We made it to Boston! Ed and I filled up two pods, said goodbye to everyone we know and somehow tricked American Airlines into letting us on the plane with about 50 extra pounds of luggage. Even a failed engine starter couldn’t stop us! The best part of sitting on the tarmac for two hours before takeoff was receiving half a glass of Evian and enjoying an emergency Tarmac Entrapment granola bar (the kind with only one Nature Valley bar in it, which American must get made special for occasions like that).
But back to the pods. Overall, they were a total success. Three nice men helped us move all of the stuff still in the condo out and into the pods, and we only had to get one minivan towed in the process. My favorite mover-man was named Angel and he had an enchanting foggy glass eye. They requested we pay in cash and we happily obliged.
I’d say my biggest mistake thus far in the whole process was labeling the biggest box, about the size of a mini-fridge, “SHOES” and letting Ed see it and understand that there were indeed only shoes in the box. Probs don’t need those glitter heels here with all the colonial cobblestone, I guess. OR DO I? It turns out there is a casino-themed party at HBS this weekend, and now my glitter heels aren’t with me and I probably won’t make any friends.
Here are our two pods, empty (both are 5x7x8):
And here they are packed and ready for shipment:
Please see middle box in far left stack of Ed’s cube above – it’s labeled “SHOES”
These babies will arrive in Boston on Monday, and will be delivered to our new apartment (owned and operated by Harvard Housing) on Thursday, 9/4. In the meantime, we are the humble guests of the gracious hosts Julie and Sim Cohen! We have Baby Cohen’s room and I can’t get enough of his tiny little hangers with tiny little coats. Photo of the four (five) of us to come once we’re all together and all awake!
First Impressions and Sweeping Generalizations of Boston
1) Where are all the accents? It was heaven approaching the Haymarket T station while the operator announced, “We ahh now approaching Haymahhket.” After that, I heard a man leading a duck boat tour say, “Ha! He must be from New Hampsha.” Then nothing. So, a thick Boston accent appears to be a per-requisite for operating a T train or leading a duck boat tour and that’s it. I will find where the accent people live and I will go there and then I will wait to see if Ben Affleck arrives. Also, those that do have an accent pronounce “can’t” as if they are English. Like, “cah-n’t.” Must be because of the “ah” sound even though there is no “r” in the word. It really threw me for a loop the first time I heard it, so big thanks to Julie for the warning.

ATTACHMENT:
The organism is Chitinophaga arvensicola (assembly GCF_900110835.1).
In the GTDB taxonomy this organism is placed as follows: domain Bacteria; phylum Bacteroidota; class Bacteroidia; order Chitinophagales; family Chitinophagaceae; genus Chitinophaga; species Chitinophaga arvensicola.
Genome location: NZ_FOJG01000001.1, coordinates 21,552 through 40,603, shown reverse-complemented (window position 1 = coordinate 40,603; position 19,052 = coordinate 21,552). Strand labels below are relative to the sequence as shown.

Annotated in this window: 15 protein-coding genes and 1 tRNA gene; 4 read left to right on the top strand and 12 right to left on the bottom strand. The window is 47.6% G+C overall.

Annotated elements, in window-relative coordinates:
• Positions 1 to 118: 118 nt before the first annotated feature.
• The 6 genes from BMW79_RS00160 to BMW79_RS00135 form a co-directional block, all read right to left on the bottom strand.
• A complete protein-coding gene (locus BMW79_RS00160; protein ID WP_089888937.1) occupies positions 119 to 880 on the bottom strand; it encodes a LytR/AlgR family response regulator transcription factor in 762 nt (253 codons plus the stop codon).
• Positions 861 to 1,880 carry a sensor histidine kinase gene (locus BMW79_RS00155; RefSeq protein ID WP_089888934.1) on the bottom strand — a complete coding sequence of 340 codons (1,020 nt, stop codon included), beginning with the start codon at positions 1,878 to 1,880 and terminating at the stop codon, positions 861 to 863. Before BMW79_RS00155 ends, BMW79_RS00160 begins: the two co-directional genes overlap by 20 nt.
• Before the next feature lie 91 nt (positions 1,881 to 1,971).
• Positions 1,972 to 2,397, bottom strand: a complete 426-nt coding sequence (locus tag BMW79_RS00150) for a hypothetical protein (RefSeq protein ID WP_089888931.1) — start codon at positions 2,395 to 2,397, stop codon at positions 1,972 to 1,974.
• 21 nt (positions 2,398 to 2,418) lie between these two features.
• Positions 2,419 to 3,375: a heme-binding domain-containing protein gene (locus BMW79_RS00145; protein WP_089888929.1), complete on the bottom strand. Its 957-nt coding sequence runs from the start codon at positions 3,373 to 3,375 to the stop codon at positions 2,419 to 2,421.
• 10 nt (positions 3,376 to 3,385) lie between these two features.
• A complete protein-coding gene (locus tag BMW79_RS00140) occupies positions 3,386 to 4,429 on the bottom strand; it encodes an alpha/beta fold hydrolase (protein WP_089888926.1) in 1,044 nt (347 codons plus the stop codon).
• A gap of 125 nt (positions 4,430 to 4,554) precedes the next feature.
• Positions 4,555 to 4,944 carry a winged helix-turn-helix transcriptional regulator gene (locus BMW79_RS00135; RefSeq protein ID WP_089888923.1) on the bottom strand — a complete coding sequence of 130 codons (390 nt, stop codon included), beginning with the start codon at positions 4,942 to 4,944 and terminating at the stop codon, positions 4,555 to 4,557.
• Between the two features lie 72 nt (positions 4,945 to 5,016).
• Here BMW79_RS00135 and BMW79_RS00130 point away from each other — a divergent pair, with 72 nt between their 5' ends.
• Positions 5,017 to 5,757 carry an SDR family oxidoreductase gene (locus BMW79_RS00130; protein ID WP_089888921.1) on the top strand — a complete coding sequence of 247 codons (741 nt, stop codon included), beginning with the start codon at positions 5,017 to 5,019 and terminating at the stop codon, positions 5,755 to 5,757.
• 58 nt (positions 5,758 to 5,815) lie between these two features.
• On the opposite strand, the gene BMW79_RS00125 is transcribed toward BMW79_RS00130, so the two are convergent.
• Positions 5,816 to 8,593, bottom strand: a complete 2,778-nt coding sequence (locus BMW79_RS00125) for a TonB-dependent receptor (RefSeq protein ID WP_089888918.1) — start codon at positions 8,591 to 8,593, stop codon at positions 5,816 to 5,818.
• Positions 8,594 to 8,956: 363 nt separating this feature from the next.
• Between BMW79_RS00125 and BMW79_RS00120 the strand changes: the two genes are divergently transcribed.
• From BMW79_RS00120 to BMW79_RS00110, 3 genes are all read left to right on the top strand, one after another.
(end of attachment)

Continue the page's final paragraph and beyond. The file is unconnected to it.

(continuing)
2) There are all types of people everywhere, all the time. In Chicago, people stay in their respective neighborhoods for the most part and the melting pot climaxes at Belmont. Here, it’s Belmont everywhere all day ‘err day. I was downtown the other day and in the span of two minutes saw business men, street performers, college students, homeless men, crack whores, blue collar workers, and what must have been someone OD’ing on meth. So you have everyone wandering about with everyone and at first I was worried fights were going to break out but was then assured that people pretty much co-exist in harmony.
3) The T is marked much better than Chicago’s El, in my opinion. When you get on at a stop, let’s say the green line, there is a full-size map of the green line and the stops the train is coming from are grayed out, so you know exactly if you’re getting on the correct train in the right direction or not. I have been saved from catastrophe several times due to this system, and Chicago should figure out a way to adopt it.
4) Sequins are “in” here. Either Boston is embracing 90’s fashions again or they have a really hard time letting go. Sequins aren’t everywhere but they are enough places that I’ve thought a couple times, “Wow, I guess who wouldn’t want to wear a full sequin sweatshirt on Tuesday at 1PM?” I also saw a cocktail dress on the 66 bus going from Brookline to Harvard that was crochet on top with full sequin embroidery. Plus sequin hats, sequin hair accessories, sequin bags and sequin flippy floppies.
5) People are very nice here, but several people in my interviews have admitted that Bostonians are nice initially and are all, “Oh, welcome to the neighborhood!” but when you want to hang out and be friends they’re like, “Welcome to the neighborhood buuuuut I already have a circle of friends.” Good thing I have friends here already and HBS is crawling with people whose #1 goal is to make friends!
6) Bostonians think New Yorkers are rude and are eager to say that Boston doesn’t WANT to be New York and they’re not TRYING to be, OK? They also think “the Midwest” (never an actual city) is “so nice! Just really nice, accommodating people!” and the South knows nothing.
Next post will be about this and how awesome it is: